(Finland, Germany) Match Factory. 100mins. Dir: Aki Kaurismaki. Finnish, English, Arabic, Swedish (English and Hebrew subtitles). Spirit of Freedom Cinematheque 3
13:00 12 DAYS
(France) Wild Bunch. 87mins. Dir: Raymond Depardon. French (English and Hebrew subtitles). Legendary documentarist Raymond Depardon follows psychiatric patients who, 12 days after being admitted without their consent, are brought before a judge who will determine if they are eligible for discharge. Masters Cinematheque 2
MENASHE See box, right
(Kyrgyzstan, France, Germany, Netherlands) Match Factory. 89mins. Dir: Aktan Arym Kubat. Kirghiz (English and Hebrew subtitles). The life of a humble family man from a remote village in Kyrgyzstan is turned upside down when he is caught stealing a horse. A unique and sensitive film inspired by Kirghiz mythology. Panorama Lev Smadar
FURTHER JFF COVERAGE, SEE SCREENDAILY.COM
(France) Wild Bunch. 107mins. Dir: Michel Hazanavicius. French, English (English and Hebrew subtitles). Opening Film Cinematheque 1
15:00 BRIGSBY BEAR
(US) Sony. 100mins. Dir: Dave McCary. English (Hebrew subtitles). After 25 years of isolation, James meets his biological family and decides to produce a film based on the TV show of his childhood. Gala Yes Planet
CITY OF GHOSTS
(US) Dogwoof. 90mins. Dir: Matthew Heineman. English (Hebrew subtitles). An award-winning documentary that follows a group of Syrian men who risk their lives to expose the atrocities inflicted by ISIS in the city Raqqa. Against the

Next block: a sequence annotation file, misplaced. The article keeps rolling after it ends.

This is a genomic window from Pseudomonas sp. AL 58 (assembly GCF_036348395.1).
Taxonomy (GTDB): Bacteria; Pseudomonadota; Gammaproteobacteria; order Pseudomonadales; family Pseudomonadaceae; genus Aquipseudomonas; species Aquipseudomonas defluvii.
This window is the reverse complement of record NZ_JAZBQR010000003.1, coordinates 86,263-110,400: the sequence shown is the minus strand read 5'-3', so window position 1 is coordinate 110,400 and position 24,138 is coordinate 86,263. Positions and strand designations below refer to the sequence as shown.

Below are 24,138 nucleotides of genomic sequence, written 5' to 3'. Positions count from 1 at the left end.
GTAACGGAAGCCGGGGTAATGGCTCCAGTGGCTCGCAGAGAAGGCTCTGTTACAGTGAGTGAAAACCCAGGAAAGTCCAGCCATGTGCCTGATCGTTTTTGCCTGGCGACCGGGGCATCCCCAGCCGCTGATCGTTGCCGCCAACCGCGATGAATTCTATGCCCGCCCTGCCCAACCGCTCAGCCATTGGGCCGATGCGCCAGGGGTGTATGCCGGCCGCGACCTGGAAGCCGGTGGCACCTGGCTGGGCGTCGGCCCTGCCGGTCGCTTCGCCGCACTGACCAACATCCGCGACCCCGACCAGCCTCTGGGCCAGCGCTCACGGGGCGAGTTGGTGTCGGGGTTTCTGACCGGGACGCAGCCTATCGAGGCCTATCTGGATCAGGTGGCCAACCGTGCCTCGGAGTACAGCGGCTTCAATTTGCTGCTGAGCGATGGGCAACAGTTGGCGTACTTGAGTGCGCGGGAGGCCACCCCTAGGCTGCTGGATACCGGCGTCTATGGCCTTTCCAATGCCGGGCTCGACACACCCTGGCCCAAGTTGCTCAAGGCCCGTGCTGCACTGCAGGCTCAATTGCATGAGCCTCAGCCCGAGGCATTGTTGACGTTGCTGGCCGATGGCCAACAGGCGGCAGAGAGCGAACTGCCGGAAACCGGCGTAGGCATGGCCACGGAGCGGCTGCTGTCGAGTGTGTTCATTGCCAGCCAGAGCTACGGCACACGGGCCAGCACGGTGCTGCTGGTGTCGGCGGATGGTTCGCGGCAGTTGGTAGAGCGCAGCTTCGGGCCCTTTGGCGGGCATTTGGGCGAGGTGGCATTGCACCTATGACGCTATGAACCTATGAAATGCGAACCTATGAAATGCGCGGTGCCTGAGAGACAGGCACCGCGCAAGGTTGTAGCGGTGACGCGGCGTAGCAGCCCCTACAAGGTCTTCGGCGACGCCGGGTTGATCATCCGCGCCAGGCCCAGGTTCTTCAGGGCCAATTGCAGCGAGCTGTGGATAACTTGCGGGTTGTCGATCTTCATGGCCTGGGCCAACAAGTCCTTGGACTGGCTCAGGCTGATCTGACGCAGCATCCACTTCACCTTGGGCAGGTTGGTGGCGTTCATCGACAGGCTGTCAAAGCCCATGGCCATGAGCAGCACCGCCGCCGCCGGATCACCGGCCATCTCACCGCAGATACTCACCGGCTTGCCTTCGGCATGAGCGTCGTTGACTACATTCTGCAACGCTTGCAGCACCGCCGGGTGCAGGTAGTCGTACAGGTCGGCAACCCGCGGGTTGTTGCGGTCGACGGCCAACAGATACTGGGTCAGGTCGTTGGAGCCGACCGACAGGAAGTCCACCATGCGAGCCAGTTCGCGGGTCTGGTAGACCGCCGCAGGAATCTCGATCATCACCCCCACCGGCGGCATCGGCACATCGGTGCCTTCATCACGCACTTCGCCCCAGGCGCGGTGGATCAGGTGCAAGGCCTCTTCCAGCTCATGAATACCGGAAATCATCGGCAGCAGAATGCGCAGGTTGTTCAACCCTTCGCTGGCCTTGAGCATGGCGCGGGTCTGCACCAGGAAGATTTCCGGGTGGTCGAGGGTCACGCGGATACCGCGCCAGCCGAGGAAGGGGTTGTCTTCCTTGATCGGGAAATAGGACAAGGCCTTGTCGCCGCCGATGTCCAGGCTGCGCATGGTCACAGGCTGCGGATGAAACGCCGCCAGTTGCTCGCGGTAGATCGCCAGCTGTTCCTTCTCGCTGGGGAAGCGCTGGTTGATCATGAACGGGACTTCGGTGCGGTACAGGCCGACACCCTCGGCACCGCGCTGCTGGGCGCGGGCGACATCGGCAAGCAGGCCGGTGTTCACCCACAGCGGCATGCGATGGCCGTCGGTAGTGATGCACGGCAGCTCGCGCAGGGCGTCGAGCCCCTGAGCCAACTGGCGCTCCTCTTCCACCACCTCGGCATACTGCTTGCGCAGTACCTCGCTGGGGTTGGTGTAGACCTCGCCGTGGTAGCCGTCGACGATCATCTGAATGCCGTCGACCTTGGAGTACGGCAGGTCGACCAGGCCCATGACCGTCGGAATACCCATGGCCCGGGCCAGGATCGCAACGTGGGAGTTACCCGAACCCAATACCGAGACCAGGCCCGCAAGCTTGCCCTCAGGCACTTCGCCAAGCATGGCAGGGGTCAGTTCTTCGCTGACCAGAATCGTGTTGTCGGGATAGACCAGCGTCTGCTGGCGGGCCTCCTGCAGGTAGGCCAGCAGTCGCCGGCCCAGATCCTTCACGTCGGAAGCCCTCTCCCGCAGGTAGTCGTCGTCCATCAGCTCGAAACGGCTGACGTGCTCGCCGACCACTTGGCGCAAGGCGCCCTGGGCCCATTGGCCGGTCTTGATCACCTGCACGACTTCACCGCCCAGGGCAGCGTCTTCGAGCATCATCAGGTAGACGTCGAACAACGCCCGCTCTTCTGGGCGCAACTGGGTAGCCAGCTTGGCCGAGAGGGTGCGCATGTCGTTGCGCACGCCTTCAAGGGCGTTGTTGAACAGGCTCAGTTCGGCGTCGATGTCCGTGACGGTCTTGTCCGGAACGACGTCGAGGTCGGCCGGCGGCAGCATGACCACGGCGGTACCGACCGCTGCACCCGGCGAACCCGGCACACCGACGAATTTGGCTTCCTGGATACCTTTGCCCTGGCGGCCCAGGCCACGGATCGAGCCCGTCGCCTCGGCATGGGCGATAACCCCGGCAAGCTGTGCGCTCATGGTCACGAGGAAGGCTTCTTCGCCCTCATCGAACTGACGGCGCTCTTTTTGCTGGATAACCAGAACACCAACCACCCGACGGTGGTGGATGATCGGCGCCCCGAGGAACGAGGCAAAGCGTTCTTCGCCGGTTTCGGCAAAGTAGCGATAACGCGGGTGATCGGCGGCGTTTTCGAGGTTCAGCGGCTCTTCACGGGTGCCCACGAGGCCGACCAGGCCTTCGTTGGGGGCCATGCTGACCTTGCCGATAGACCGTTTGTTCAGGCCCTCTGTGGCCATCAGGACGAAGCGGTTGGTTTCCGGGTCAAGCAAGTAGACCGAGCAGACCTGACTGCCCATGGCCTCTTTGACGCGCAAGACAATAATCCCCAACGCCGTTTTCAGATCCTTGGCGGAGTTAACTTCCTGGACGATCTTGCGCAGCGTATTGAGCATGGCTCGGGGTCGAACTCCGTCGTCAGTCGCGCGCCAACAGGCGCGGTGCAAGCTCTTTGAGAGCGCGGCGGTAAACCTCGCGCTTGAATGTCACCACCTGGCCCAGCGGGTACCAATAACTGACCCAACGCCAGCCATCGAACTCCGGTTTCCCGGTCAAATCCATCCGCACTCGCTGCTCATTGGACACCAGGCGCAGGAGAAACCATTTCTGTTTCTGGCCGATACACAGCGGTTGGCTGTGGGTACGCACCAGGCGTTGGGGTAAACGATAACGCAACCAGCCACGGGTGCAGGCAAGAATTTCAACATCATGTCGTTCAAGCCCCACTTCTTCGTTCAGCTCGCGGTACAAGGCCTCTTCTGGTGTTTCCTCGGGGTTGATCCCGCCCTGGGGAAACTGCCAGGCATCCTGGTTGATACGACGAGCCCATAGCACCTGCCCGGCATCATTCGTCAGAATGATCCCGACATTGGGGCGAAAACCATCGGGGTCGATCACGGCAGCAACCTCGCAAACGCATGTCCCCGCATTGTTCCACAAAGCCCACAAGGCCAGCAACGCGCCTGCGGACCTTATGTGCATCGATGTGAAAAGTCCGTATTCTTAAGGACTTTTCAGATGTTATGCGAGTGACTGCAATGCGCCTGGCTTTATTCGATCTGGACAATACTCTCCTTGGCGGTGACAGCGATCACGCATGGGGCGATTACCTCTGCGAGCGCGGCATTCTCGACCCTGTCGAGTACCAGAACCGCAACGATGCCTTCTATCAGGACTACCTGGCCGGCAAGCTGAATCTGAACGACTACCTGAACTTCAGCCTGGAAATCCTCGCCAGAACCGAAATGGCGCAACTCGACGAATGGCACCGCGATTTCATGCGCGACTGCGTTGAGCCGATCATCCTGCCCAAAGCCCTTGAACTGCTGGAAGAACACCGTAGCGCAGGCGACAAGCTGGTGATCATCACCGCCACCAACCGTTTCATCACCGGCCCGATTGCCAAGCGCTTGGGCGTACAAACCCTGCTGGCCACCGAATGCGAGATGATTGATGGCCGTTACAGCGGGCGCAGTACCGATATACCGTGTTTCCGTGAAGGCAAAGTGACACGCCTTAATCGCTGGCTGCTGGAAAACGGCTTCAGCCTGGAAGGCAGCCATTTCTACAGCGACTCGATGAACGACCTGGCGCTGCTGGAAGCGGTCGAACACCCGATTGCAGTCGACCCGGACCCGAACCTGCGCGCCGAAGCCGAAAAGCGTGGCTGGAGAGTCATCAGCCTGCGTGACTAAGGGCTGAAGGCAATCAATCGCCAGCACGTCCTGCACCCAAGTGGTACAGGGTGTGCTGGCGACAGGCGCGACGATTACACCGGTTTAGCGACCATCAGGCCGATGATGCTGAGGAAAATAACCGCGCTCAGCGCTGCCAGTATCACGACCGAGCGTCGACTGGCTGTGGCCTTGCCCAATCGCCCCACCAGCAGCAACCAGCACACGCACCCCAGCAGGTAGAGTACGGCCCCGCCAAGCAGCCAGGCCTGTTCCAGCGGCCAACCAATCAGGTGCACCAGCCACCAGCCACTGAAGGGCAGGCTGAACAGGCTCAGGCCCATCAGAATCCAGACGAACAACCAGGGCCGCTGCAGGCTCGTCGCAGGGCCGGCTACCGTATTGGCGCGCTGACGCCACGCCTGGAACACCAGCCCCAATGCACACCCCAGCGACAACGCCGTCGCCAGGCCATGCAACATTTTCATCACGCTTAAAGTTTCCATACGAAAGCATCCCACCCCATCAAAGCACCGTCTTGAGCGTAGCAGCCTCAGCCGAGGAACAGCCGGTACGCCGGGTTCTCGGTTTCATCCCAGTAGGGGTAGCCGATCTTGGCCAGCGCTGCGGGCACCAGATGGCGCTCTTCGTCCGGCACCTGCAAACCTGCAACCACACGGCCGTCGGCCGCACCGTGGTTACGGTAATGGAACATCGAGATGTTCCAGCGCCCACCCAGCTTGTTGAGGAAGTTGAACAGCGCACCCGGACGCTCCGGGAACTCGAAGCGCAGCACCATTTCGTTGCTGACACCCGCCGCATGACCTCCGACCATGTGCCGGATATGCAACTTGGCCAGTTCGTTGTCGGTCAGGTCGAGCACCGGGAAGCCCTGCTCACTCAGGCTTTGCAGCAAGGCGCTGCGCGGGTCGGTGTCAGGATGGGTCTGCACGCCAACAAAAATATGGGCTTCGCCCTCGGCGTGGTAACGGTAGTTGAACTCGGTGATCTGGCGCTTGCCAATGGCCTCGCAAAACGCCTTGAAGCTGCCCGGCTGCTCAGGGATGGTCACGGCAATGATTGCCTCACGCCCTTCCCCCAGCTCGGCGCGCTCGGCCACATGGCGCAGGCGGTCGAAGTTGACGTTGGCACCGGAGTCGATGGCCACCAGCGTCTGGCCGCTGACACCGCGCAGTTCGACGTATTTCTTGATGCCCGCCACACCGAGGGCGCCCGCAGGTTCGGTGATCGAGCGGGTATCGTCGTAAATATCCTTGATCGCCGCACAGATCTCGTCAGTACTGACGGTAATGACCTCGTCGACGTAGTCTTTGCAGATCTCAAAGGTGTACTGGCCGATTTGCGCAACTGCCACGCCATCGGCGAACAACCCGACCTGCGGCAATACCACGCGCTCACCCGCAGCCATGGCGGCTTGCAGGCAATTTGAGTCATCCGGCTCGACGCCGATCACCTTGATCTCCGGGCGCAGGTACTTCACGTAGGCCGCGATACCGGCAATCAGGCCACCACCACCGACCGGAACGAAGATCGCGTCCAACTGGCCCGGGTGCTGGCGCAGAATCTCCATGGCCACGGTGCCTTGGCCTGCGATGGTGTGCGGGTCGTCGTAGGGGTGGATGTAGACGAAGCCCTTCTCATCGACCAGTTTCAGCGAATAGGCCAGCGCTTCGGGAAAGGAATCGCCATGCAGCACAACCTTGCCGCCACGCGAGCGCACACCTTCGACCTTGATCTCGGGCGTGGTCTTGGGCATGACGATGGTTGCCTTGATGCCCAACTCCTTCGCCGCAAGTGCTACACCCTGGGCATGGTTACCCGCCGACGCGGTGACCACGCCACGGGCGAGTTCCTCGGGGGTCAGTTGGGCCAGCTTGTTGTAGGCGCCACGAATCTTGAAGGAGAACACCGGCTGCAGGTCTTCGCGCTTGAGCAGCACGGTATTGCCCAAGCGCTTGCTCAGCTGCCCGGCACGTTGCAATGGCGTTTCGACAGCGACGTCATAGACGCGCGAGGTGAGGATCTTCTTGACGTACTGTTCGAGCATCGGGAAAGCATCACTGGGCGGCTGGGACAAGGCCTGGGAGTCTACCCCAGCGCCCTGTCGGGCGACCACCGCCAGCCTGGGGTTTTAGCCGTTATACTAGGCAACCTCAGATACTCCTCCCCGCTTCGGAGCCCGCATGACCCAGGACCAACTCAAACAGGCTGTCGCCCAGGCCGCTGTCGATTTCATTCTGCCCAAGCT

FRIDAY JULY 14 constant threat of death, they promise to fight till the bitter end. Spirit of Freedom Cinematheque 2
IN HER FOOTSTEPS
(Israel) 70mins. Dir: Rana Abu Fraiha. Hebrew, Arabic
(Arabic and Hebrew subtitles). My mother’s last wish was to be buried as a Muslim in Omer, our Jewish hometown, where she lived for 20 years. I accompany my mother on her last journey, that forces the entire family to
deal with dilemmas and loss. Israeli Documentary Competition Cinematheque 3
15:15 I DREAM IN ANOTHER LANGUAGE
(Mexico, Netherlands) Mundial. 103mins. Dir: Ernesto Contreras. Spanish, English (English and Hebrew subtitles). Martín, a young linguist, hopes to preserve an endangered ancient dialect. He travels to the jungle to locate two surviving speakers who have not spoken to each other for 50 years. Panorama Lev Smadar
FRIDAY JULY 14 13:00 MENASHE